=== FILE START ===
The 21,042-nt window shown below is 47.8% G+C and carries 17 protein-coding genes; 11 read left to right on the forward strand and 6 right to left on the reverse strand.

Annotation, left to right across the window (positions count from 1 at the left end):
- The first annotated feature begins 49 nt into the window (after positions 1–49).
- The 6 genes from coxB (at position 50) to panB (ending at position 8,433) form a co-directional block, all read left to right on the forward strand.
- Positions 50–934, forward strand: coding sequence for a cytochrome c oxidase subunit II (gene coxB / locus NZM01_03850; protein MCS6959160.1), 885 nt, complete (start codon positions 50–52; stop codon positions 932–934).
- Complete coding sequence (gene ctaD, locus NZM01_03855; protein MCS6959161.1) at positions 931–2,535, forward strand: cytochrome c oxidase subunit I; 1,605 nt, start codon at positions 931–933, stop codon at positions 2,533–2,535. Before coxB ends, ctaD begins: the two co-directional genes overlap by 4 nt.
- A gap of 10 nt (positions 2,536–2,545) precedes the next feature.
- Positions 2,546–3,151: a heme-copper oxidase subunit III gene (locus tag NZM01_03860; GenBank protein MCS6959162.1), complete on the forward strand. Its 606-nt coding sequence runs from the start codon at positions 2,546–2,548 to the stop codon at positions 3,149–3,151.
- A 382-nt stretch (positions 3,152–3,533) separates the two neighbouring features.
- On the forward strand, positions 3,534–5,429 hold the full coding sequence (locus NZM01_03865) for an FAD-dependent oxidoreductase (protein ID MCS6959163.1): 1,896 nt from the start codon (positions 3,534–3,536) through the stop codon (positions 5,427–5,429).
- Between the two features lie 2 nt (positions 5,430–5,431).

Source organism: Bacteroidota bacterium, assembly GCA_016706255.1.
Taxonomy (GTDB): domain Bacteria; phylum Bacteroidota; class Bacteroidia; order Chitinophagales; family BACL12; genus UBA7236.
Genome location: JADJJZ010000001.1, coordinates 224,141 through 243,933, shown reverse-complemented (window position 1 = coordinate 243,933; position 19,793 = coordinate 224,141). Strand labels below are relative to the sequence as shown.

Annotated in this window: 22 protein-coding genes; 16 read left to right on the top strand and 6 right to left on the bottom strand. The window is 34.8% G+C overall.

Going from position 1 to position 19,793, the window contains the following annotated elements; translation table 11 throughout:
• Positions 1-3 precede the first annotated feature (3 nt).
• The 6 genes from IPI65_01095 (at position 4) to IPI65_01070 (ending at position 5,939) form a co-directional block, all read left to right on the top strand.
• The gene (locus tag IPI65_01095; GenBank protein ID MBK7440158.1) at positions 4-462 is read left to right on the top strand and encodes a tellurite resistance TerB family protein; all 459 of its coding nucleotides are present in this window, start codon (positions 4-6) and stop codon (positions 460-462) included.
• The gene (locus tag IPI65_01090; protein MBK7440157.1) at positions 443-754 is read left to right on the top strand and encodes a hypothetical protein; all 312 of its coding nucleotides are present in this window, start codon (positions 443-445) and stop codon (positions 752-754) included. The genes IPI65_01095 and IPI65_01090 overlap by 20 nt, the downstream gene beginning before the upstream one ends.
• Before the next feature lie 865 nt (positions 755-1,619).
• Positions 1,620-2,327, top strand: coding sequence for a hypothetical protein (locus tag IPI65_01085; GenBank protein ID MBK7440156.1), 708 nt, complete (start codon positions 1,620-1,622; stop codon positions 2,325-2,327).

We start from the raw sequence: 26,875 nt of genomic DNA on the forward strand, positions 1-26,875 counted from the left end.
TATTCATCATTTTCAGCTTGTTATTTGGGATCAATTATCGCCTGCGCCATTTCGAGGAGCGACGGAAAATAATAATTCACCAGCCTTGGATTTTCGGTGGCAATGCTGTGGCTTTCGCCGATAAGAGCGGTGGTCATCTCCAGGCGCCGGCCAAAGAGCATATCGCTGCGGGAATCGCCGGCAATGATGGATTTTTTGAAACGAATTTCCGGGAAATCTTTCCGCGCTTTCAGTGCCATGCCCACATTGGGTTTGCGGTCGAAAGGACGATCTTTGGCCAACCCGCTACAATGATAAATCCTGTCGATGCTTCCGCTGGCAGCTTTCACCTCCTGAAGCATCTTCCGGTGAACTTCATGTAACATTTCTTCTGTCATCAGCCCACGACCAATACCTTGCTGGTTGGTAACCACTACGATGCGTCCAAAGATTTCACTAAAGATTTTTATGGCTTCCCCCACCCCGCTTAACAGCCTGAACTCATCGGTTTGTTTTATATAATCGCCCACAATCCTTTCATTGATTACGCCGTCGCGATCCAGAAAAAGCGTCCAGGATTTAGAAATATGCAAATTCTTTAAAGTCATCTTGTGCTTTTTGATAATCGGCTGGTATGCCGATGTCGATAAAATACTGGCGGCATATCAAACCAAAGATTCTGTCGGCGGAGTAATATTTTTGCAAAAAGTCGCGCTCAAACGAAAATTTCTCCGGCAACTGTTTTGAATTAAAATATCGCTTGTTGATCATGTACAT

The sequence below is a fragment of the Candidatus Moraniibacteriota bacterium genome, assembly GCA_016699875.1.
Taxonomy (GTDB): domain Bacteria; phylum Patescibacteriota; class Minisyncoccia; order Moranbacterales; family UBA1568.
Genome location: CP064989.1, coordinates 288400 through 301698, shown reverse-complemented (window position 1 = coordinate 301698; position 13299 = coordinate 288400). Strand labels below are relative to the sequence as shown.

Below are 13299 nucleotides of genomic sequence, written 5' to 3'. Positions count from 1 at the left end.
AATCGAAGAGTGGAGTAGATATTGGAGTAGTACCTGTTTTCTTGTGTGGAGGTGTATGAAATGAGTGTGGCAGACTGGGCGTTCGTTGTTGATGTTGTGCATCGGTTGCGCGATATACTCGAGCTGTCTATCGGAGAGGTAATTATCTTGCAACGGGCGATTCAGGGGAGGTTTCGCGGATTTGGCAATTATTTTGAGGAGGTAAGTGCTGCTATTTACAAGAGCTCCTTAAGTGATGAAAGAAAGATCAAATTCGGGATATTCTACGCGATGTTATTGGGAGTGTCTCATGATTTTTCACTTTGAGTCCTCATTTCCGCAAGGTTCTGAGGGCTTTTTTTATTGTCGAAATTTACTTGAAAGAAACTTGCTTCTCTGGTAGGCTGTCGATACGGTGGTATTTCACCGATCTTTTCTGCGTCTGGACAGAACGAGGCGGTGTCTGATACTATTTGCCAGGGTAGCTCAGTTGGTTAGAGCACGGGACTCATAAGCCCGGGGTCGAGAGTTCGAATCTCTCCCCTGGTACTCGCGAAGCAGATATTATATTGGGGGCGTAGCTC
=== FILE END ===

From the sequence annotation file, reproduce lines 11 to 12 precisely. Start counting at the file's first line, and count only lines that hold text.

- Between the two features lie 2 nt (positions 5,430–5,431).

Source organism: Bacteroidota bacterium, assembly GCA_016706255.1.